To have adopted this mobilization strategy during the strike would have required daily mass meetings for all members to discuss and organize tactics and get updates from the bargaining team. Despite calls from many members to do just that, these democratic structures never formed. But it is not too late to begin demanding these changes from union leadership in a renewed campaign to fight  proposed budget cuts.

The board is now claiming that their budget actually represents a responsible increase in funding despite the widely reported $27 million shortfall. However suspect, the union’s response has been to devote time and energy to vetting the numbers with their own accounting team to find various smoking guns: pots of money in assigned and unassigned funds and annual surpluses. 

While it can be useful to point out line items where the district and state are awash in funds in order to win over public support, forensic accounting and smoking guns are not needed. 

The union should rightly question anyone who gets caught up in chasing down the bookkeeping numbers. Even if all the board’s accounting is sound, does this mean educators and parents have no cause to demand more funding? Absolutely not. Teachers have lost more than 20% in income over the past decades and this is rapidly growing worse with rising inflation. ESP’s have always been poverty wage employees and they still are, most working two jobs, living paycheck to paycheck. Teacher to student ratios are too high. Educators of color are doubly burdened as they disproportionately comprise the ranks of ESPs and unlicensed support staff. Bottom line, even without the $27 million in cuts, this budget would be an austerity budget by at least 100 million dollars!

Defeat the Cuts – Fight for High Quality Public Education

Where the union’s power comes from is often cited by leadership as the ‘unity among members’. True enough. But that unity must be organized around a militant street-ready strategy to escalate the fight with unapologetic demands. To do this MFT should return to its initial inspiring numbers in the strike. No more quickly backing away from 20% pay raises for teachers down to 12% and finally 2%! These high demands are the very thing that motivates a tougher resolve within members to fight and inspires other underpaid or non-unionized workers to support union led campaigns.

There is a mistaken emphasis within the current leadership which is shared among a layer of members on what the bargaining team has the power to do, that union gains are created by the skill and stamina of the bargaining team. But in reality, any gain made in bargaining is predicated on the leverage created on the streets in mobilizations by members.  Equally there is a cynical comparison made between union/boss bargaining within a class conflict and bargaining in everyday life. Unfortunately this comparison was used to set up low expectations among members before the rollout of the lackluster Tentative Agreement. The refrain was repeated many times by leadership that “in bargaining, no one ever gets all their demands”. But in reality, hard charging workers, when they mobilize around a clear and effective strike escalation strategy, can actually exceed the demands they began with!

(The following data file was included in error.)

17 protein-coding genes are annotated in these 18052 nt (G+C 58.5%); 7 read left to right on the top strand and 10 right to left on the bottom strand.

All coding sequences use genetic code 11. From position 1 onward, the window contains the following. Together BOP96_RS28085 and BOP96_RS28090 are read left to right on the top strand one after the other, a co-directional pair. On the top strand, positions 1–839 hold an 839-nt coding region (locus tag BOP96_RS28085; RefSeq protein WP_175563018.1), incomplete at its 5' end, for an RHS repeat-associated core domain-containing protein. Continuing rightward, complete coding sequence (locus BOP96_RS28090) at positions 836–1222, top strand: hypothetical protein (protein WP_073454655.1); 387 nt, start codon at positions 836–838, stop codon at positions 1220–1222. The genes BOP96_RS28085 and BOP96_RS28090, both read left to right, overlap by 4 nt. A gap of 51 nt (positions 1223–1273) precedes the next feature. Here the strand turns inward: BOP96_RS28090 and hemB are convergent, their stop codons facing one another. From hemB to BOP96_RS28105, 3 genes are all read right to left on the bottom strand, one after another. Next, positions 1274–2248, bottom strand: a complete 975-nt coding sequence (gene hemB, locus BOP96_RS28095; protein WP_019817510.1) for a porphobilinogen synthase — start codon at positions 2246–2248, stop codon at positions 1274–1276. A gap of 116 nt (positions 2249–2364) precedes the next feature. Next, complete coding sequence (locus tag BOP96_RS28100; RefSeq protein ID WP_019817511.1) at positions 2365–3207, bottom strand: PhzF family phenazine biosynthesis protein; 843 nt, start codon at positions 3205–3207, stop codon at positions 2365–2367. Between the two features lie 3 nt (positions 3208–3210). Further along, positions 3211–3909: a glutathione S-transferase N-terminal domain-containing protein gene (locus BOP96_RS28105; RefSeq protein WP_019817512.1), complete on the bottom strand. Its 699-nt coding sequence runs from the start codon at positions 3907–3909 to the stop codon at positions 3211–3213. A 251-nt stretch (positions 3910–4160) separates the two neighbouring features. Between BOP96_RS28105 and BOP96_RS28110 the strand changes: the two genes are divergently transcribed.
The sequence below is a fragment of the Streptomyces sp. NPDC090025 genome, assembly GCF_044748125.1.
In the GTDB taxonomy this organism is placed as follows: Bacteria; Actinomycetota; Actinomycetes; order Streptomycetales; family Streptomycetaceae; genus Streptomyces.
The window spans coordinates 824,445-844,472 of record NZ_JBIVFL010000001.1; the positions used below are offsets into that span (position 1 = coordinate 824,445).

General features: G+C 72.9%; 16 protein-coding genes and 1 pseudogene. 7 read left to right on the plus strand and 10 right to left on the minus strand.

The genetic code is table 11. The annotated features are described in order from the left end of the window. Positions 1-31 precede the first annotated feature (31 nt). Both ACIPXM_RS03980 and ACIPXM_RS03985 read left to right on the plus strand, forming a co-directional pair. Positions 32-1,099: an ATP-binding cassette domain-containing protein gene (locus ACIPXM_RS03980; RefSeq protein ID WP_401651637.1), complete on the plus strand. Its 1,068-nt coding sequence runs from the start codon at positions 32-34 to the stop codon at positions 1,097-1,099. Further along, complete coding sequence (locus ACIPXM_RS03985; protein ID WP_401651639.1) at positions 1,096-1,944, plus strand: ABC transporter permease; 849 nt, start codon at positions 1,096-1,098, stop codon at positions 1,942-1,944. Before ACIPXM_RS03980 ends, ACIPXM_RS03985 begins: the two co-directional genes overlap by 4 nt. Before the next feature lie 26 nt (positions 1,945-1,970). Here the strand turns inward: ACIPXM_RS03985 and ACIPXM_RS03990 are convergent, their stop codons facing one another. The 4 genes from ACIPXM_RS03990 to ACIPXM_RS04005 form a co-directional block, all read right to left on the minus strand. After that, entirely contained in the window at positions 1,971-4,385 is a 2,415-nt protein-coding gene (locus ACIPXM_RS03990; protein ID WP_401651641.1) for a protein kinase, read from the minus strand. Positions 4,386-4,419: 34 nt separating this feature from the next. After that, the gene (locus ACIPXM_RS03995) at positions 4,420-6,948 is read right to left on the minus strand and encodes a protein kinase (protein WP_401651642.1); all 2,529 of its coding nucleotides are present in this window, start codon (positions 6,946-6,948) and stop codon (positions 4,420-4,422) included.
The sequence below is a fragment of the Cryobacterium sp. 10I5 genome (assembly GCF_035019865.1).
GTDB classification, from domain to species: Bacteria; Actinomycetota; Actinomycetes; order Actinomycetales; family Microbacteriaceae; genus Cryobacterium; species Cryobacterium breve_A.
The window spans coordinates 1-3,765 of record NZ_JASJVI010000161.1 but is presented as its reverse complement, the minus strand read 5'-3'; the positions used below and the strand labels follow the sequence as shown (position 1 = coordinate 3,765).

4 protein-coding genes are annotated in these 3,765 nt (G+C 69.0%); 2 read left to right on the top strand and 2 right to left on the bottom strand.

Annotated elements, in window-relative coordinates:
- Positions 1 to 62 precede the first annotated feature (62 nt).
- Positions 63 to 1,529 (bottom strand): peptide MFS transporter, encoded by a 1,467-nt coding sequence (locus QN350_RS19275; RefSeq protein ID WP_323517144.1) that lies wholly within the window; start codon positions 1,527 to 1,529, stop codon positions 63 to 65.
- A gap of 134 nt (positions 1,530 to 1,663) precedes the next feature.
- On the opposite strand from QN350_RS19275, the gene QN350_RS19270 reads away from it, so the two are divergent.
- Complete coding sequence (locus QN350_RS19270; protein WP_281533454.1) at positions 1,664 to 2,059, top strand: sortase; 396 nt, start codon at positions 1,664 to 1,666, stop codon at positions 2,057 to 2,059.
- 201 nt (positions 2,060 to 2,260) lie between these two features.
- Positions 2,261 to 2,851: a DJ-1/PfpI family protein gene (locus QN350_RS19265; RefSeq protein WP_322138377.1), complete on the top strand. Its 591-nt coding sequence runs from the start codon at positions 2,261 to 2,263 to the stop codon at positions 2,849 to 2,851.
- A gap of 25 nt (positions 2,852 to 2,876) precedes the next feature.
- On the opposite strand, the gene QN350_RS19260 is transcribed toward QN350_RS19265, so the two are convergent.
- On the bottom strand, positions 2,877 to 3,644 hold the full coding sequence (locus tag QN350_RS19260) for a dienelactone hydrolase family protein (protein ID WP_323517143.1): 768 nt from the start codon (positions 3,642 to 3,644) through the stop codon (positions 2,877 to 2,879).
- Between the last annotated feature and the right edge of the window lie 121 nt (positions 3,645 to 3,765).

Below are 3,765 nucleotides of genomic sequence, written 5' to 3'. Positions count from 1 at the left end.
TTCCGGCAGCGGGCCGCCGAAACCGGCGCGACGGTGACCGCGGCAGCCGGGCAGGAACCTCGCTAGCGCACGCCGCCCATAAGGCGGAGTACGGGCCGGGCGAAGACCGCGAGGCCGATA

As well, parents and students need to be mobilized into the struggle, and to do this, it’s essential to link the fight against these budget cuts to a wider program for high quality public education. We need class sizes to be cut, dramatically expand music and arts programs, provide counselors and support staff; and teach culturally appropriate, thought provoking material rather than preparing for pointless standardized tests. Students have already walked out this month over attacks on abortion, LGBTQ people, and gun violance – the union needs to be visibly on the front lines supporting these struggles, as well as other vital community issues like expanding socially owned affordable housing, Medicare for All, and combating climate change.

MFT should now begin to get itself into a pre-strike footing by mobilizing against these cuts. Their budget for the upcoming year should reflect this commitment by rapidly building up the strike fund again. Members should help rally families and build a big turnout to descend on the Davis Center on June 14th to possibly shut down the board’s meeting and demand no cuts. Also, all-member meetings about the March strike and its lessons should begin as soon as possible before staff disperse over the summer break. Much discussion is needed to develop further strategies, and plan other mobilization dates before the next school year begins.

What educators are up against is an unforgivable political game by the Democratic Party of passing the buck upward until you find a Republican to blame. The district says they have little independent levy authority and can only spend what the state gives them. The Governor says he wants to spend billions on education but can only pass what the anti-spending Republicans will agree to. And yet when the pandemic threatened business’ bottom lines, trillions suddenly flowed into the economy, so much money that there are still billion dollar piles left over in dozens of states. Meanwhile, brave educators march in the freezing cold for safe and stable schools and they have nothing but lip service from their elected representatives. MFT has to call on the ranks of working people in Minneapolis – parents, students and union members – who are sick to death of getting stiffed to begin round two against the district and save the city’s public education system.